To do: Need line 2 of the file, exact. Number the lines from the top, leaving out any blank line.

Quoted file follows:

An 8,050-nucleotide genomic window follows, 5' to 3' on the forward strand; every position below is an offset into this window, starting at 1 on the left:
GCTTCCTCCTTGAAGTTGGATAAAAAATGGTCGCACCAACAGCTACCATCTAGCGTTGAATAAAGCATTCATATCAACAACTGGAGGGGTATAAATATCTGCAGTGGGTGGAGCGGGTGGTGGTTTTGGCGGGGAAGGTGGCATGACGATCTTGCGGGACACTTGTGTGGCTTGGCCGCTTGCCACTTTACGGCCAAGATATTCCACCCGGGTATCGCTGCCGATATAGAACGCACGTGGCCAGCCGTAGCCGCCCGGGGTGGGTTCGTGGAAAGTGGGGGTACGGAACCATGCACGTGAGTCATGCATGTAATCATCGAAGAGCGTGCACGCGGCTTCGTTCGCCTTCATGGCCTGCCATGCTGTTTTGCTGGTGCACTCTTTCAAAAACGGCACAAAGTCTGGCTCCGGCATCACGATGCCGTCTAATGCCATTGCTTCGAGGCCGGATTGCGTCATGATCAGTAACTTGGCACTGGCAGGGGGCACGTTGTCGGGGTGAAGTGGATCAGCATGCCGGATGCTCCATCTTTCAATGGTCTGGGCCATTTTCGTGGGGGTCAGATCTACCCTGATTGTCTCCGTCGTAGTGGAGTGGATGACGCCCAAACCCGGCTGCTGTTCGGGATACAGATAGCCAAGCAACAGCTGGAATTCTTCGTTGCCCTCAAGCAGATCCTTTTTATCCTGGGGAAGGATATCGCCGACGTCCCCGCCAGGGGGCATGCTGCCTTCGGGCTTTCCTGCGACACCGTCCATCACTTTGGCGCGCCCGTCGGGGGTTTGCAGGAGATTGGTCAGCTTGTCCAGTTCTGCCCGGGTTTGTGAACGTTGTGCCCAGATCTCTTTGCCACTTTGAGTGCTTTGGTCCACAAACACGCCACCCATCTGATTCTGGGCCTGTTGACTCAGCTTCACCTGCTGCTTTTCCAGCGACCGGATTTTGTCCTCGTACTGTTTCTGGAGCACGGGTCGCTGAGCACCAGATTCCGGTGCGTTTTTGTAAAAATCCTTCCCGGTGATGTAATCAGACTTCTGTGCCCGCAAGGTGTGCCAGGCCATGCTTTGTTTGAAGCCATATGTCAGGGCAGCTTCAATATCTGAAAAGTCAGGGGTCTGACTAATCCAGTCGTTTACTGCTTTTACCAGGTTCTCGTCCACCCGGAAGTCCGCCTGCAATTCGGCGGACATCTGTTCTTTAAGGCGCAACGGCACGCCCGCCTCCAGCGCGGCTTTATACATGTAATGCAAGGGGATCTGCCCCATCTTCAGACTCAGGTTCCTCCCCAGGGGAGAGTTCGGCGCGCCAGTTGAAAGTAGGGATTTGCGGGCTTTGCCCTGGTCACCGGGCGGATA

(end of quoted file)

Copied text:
GCTTCCTCCTTGAAGTTGGATAAAAAATGGTCGCACCAACAGCTACCATCTAGCGTTGAATAAAGCATTCATATCAACAACTGGAGGGGTATAAATATCTGCAGTGGGTGGAGCGGGTGGTGGTTTTGGCGGGGAAGGTGGCATGACGATCTTGCGGGACACTTGTGTGGCTTGGCCGCTTGCCACTTTACGGCCAAGATATTCCACCCGGGTATCGCTGCCGATATAGAACGCACGTGGCCAGCCGTAGCCGCCCGGGGTGGGTTCGTGGAAAGTGGGGGTACGGAACCATGCACGTGAGTCATGCATGTAATCATCGAAGAGCGTGCACGCGGCTTCGTTCGCCTTCATGGCCTGCCATGCTGTTTTGCTGGTGCACTCTTTCAAAAACGGCACAAAGTCTGGCTCCGGCATCACGATGCCGTCTAATGCCATTGCTTCGAGGCCGGATTGCGTCATGATCAGTAACTTGGCACTGGCAGGGGGCACGTTGTCGGGGTGAAGTGGATCAGCATGCCGGATGCTCCATCTTTCAATGGTCTGGGCCATTTTCGTGGGGGTCAGATCTACCCTGATTGTCTCCGTCGTAGTGGAGTGGATGACGCCCAAACCCGGCTGCTGTTCGGGATACAGATAGCCAAGCAACAGCTGGAATTCTTCGTTGCCCTCAAGCAGATCCTTTTTATCCTGGGGAAGGATATCGCCGACGTCCCCGCCAGGGGGCATGCTGCCTTCGGGCTTTCCTGCGACACCGTCCATCACTTTGGCGCGCCCGTCGGGGGTTTGCAGGAGATTGGTCAGCTTGTCCAGTTCTGCCCGGGTTTGTGAACGTTGTGCCCAGATCTCTTTGCCACTTTGAGTGCTTTGGTCCACAAACACGCCACCCATCTGATTCTGGGCCTGTTGACTCAGCTTCACCTGCTGCTTTTCCAGCGACCGGATTTTGTCCTCGTACTGTTTCTGGAGCACGGGTCGCTGAGCACCAGATTCCGGTGCGTTTTTGTAAAAATCCTTCCCGGTGATGTAATCAGACTTCTGTGCCCGCAAGGTGTGCCAGGCCATGCTTTGTTTGAAGCCATATGTCAGGGCAGCTTCAATATCTGAAAAGTCAGGGGTCTGACTAATCCAGTCGTTTACTGCTTTTACCAGGTTCTCGTCCACCCGGAAGTCCGCCTGCAATTCGGCGGACATCTGTTCTTTAAGGCGCAACGGCACGCCCGCCTCCAGCGCGGCTTTATACATGTAATGCAAGGGGATCTGCCCCATCTTCAGACTCAGGTTCCTCCCCAGGGGAGAGTTCGGCGCGCCAGTTGAAAGTAGGGATTTGCGGGCTTTGCCCTGGTCACCGGGCGGATA